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Sisters win video contest on how Israel inspires

Story of family’s aliyah journey in poetic prose yields $8,000 prize

Jessica Steinberg, The Times of Israel's culture and lifestyles editor, covers the Sabra scene from south to north and back to the center

A poetic video exploration made by two sisters about their decision to live in Israel won the $8,000 first prize in an “Inspired by Israel” contest hosted by the Israel Video Network.

Called “Olah Chadasha” (“New Immigrant”), the video was made by sisters Sivan Felder and Batsheva Shachnovitz, and shows Shachnovitz, a twelfth-grade high school student, walking through Jerusalem, in the Mahane Yehuda market, past Yad Vashem and Mt. Herzl, at a bus stop where soldiers wait.

In the video, it is Shachnovitz’s voice reading the words that her sister wrote, using simple, expressive language to describe their feelings of safety and comfort in Israel.

The sisters’ video, and the other winning videos in the contest, are love letters to Israel, whether showing off Israel’s innovations in Africa, its athletes, or the daily lives of regular Israelis, with Israeli soldiers featuring prominently in many of them.

Judges chose the winners from the 10 submissions with the most votes garnered during a 10-day period of public voting hosted on the Israel Video Network.

A total of $20,000 in cash prizes was awarded to the winning videos, sponsored by the Adam and Gila Milstein Family Foundation in partnership with the 12Tribe Films Foundation.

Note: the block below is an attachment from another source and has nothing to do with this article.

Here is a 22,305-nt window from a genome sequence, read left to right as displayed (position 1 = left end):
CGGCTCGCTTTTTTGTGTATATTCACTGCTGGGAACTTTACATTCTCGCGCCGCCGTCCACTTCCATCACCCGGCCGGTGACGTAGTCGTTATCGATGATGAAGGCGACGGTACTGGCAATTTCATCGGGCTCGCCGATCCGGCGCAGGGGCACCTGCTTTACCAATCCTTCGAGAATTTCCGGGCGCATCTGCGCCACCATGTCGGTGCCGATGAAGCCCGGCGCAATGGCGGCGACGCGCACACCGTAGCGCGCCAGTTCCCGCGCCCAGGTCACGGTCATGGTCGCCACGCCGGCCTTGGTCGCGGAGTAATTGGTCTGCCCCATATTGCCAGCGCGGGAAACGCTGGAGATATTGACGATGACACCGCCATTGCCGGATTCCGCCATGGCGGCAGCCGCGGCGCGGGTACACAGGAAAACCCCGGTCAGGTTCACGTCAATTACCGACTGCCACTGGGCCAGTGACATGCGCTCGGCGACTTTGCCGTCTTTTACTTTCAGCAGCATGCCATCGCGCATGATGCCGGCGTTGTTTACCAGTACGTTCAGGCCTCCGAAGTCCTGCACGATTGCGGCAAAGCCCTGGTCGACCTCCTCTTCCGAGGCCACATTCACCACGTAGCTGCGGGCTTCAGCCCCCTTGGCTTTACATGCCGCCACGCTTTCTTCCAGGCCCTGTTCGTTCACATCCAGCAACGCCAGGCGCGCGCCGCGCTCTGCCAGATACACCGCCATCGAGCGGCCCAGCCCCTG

The sisters, originally from Fair Lawn, New Jersey, moved to Israel five years ago with their mother and two brothers, after their father passed away.

Sivan Felder, whose video about her family's aliyah won the top prize at a recent competition (Courtesy Sivan Felder)
Sivan Felder, whose video about her family’s aliyah won the top prize at a recent competition (Courtesy Sivan Felder)

Felder, who is 26, and married with two small children, works for a production company and produced the video while on maternity leave.

“I wanted to get my sister involved and thought she would be a good voice for our story, since, as a teenager, she has been the most affected by our move,” she said.

Their father was Israeli, and Felder and her siblings grew up involved in Zionist organizations, but wanted to live in Israel.

“Shev and I decided we wanted to tell our story,” said Felder, who wrote the video’s poem and filmed her sister. “Over the years we’ve spoken to so many people about making aliyah, and we realized that despite the fact that it definitely is very hard, we wouldn’t want to be anywhere else.”

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